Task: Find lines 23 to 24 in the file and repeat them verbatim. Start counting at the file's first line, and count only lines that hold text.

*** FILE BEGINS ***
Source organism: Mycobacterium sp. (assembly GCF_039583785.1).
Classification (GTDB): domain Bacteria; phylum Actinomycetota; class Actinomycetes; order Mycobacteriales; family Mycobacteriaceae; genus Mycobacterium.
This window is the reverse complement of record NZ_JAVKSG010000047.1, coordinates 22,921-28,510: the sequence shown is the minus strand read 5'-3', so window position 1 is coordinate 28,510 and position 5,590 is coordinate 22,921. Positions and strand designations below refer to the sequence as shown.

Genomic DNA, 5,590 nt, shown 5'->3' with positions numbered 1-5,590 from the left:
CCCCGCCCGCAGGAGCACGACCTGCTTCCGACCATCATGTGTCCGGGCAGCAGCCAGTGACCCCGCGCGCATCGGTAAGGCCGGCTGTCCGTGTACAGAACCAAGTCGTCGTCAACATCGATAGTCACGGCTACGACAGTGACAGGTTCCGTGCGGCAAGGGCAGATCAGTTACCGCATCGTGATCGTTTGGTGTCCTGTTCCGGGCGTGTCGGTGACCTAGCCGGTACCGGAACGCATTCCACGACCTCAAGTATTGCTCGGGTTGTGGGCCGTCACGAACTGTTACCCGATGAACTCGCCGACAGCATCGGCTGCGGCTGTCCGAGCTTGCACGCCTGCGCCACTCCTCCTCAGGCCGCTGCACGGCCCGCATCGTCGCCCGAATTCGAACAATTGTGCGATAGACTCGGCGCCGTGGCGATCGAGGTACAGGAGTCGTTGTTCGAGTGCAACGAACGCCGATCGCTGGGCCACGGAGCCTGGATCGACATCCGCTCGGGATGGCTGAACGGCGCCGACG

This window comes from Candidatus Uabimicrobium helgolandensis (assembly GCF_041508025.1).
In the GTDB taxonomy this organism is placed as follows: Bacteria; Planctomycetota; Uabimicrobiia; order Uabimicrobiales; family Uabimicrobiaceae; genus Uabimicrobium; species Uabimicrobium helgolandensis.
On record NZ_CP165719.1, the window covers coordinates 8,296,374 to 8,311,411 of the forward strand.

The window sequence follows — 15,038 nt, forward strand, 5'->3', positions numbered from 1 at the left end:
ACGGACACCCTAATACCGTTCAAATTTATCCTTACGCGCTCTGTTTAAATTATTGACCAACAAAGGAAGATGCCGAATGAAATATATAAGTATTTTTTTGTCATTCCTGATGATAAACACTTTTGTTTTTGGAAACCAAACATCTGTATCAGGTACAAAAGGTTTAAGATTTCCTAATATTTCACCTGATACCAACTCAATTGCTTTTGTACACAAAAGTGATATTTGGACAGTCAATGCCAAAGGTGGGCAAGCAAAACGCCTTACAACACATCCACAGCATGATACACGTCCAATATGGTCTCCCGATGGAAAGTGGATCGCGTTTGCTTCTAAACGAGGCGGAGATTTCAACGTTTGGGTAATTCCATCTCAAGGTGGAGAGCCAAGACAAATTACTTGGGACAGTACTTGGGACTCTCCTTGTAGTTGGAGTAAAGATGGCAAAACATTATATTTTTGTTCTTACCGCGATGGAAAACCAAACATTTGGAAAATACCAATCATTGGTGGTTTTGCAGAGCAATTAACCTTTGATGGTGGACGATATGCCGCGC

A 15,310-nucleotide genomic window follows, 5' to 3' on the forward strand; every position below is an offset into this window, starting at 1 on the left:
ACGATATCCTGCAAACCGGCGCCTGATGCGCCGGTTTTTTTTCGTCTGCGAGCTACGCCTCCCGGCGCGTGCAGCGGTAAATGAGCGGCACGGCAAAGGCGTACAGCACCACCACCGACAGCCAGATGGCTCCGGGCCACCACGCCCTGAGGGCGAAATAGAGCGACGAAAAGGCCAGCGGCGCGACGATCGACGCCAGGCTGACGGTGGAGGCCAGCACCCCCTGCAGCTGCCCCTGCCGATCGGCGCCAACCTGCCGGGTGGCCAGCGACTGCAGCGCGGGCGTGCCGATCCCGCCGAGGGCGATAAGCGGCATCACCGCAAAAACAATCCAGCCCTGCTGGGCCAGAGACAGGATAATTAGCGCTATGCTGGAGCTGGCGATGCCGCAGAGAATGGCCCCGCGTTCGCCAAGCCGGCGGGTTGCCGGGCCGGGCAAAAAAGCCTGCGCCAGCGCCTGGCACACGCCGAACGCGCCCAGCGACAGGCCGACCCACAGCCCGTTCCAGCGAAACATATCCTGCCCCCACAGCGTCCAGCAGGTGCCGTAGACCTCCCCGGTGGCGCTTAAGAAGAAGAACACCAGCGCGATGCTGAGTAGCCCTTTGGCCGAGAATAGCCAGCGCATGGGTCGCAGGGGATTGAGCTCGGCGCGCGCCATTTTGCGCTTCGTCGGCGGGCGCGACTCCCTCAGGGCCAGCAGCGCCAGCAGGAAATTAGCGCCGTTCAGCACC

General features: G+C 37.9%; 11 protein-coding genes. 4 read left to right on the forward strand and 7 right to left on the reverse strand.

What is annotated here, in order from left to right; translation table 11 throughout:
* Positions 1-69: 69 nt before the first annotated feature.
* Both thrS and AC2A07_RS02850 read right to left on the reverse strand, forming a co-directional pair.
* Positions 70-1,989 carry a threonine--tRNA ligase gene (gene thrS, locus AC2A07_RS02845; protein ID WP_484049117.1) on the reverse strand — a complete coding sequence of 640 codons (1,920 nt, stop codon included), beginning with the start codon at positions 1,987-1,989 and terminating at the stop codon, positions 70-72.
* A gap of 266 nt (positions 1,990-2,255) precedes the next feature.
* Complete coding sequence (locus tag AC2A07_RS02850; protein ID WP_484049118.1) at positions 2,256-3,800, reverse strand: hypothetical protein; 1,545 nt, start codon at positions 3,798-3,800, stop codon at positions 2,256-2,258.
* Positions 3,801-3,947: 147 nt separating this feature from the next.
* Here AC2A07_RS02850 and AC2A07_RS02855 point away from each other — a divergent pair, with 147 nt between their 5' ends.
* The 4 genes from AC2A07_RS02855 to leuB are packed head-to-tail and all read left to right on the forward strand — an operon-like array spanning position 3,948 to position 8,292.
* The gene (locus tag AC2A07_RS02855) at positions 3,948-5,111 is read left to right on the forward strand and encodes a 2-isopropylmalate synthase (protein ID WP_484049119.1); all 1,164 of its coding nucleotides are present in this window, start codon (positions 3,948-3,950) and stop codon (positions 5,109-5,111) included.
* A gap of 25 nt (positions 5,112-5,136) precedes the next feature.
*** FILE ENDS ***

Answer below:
* The gene (locus tag AC2A07_RS02855) at positions 3,948-5,111 is read left to right on the forward strand and encodes a 2-isopropylmalate synthase (protein ID WP_484049119.1); all 1,164 of its coding nucleotides are present in this window, start codon (positions 3,948-3,950) and stop codon (positions 5,109-5,111) included.
* A gap of 25 nt (positions 5,112-5,136) precedes the next feature.